WASHINGTON, April 1 (Reuters) - Michael Flynn, President Donald Trump's former national security adviser, failed to disclose payments from a Russian television network and a second firm linked to Russia in a February financial disclosure form, according to documents released by the White House on Saturday.
In a financial disclosure form signed by Flynn on March 31, the former White House official listed speaking engagements to Russian entities, including the Kremlin-funded RT TV and Volga-Dnepr Airlines.
The form does not say how much Flynn was paid but the speeches are in a section titled "sources of compensation exceeding $5,000 in a year."
The speeches were not included in a form that Flynn signed electronically on February 11, which the White House also released on Saturday.
Retired Army Lt. Gen. Michael Flynn
Retired Army Lt. Gen. Michael Flynn
National security adviser General Michael Flynn delivers a statement daily briefing at the White House in Washington U.S., February 1, 2017. REUTERS/Carlos Barria
Retired Lt. Gen. Michael Flynn arrives at the Trump Tower for meetings with US President-elect Donald Trump, in New York on November 17, 2016.
(EDUARDO MUNOZ ALVAREZ/AFP/Getty Images)
Retired United States Army lieutenant general Michael T. Flynn introduces Republican Presidential nominee Donald J. Trump before he delivered a speech at The Union League of Philadelphia on September 7, 2016 in Philadelphia, Pennsylvania. Trump spoke about his plans to build up the military if elected. Recent national polls show the presidential race is tightening with two months until the election.
(Photo by Mark Makela/Getty Images)
Retired Lt. Gen. Michael Flynn, at podium, and Republican presidential candidate Donald Trump attend a campaign event with veterans at the Trump International Hotel on Pennsylvania Ave., NW, where Trump stated he believes President Obama was born in the United States, September 16, 2016.
(Photo By Tom Williams/CQ Roll Call)
WASHINGTON, DC - FEBRUARY 01: White House Press Secretary Sean Spicer (L) yields the briefing room podium to National Security Adviser Michael Flynn February 1, 2017 in Washington, DC. Flynn said the White House is 'officially putting Iran on notice' for a recent missile test and support for Houthi rebels in Yemen. (Photo by Win McNamee/Getty Images)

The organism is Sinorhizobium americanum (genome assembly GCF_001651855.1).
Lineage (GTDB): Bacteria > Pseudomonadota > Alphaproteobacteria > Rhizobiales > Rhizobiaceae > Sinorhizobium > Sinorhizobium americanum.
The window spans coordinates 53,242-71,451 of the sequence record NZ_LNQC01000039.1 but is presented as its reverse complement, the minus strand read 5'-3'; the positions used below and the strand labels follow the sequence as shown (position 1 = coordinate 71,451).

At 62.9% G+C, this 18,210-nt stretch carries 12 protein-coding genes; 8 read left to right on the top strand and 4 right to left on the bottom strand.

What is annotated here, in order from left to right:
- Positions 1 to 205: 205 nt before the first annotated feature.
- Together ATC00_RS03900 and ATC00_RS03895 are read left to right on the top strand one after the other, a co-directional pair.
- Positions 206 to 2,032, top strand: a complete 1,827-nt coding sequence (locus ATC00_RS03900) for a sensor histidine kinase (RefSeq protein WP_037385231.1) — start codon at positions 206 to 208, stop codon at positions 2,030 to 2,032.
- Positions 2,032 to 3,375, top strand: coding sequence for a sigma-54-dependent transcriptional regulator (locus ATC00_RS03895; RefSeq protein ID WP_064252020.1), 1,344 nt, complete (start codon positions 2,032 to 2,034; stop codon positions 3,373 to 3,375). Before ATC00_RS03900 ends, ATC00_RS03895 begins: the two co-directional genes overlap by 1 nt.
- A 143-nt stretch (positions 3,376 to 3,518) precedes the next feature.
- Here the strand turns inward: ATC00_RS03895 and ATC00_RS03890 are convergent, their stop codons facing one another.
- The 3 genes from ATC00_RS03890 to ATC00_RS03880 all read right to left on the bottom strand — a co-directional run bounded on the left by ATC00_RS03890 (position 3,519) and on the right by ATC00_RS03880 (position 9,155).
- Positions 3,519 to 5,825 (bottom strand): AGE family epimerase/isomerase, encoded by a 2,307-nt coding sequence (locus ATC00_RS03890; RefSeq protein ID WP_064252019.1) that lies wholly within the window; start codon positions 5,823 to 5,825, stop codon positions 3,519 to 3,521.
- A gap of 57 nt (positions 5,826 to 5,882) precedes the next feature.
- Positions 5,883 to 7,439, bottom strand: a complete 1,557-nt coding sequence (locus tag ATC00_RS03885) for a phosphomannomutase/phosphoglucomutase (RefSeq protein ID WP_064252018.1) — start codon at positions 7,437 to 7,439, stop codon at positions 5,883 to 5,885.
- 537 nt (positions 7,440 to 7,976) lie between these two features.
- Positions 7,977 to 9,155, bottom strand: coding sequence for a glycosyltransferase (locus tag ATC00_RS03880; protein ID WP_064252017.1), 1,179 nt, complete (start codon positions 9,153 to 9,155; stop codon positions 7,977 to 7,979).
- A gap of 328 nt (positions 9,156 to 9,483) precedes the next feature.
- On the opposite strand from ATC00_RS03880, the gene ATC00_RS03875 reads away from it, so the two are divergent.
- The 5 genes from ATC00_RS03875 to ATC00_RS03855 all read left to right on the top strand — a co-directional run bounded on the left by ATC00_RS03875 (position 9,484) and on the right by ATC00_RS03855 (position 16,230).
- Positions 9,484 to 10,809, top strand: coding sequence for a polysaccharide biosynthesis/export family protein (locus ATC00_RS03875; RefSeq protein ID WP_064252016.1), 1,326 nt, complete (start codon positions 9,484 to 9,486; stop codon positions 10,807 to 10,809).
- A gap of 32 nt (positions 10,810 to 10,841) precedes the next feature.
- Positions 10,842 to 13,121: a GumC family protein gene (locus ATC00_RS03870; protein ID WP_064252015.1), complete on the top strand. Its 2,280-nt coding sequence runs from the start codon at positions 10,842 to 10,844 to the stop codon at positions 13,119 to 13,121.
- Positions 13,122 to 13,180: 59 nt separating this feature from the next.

Army Lt. Gen. Michael Flynn, director of the Defense Intelligence Agency, prepares to testify at a Senate Armed Services Committee hearing in Dirksen Building titled 'Current and Future Worldwide Threats,' featuring testimony by he and James Clapper, Director of National Intelligence.
(Photo By Tom Williams/CQ Roll Call)
White House National Security Advisor Michael Flynn (C) arrives prior to a joint news conference between Canadian Prime Minister Justin Trudeau and U.S. President Donald Trump at the White House in Washington, U.S., February 13, 2017. REUTERS/Carlos Barria
U.S. National Security Advisor Michael Flynn boards Air Force One at West Palm Beach International airport in West Palm Beach, Florida U.S., February 12, 2017. REUTERS/Carlos Barria
National security adviser General Michael Flynn arrives to deliver a statement during the daily briefing at the White House in Washington U.S., February 1, 2017. Picture taken February 1, 2017. REUTERS/Carlos Barria
White House National Security Advisor Michael Flynn (L) arrives at Joint Base Andrews, Maryland, U.S., February 10, 2017. REUTERS/Carlos Barria
WASHINGTON, DC - FEBRUARY 10: (AFP OUT) White House National Security Advisor Michael Flynn (R) walks down the West Wing Colonnade following a bilateral meeting between U.S. President Donald Trump and Japanese Prime Minister Shinzo Abe February 10, 2017 in Washington, DC. Trump and Abe are expected to discuss many issues, including trade and security ties and will hold a joint press confrence later in the day. (Photo by Chip Somodevilla/Getty Images)
ATLANTA, GA - FEBRUARY 02: (L-R) SCAD Dramatic writing professor Chris Auer, Producer Sandra Leviton, Executive producer and writer Michael Flynn, Tv literary agent Jeff Greenberg and Literary manager and producer Kaila York speak on stage during the 'Inside the Writers Room' event on Day One of aTVfest 2017 presented by SCAD on February 2, 2017 in Atlanta, Georgia. (Photo by Vivien Killilea/Getty Images for SCAD)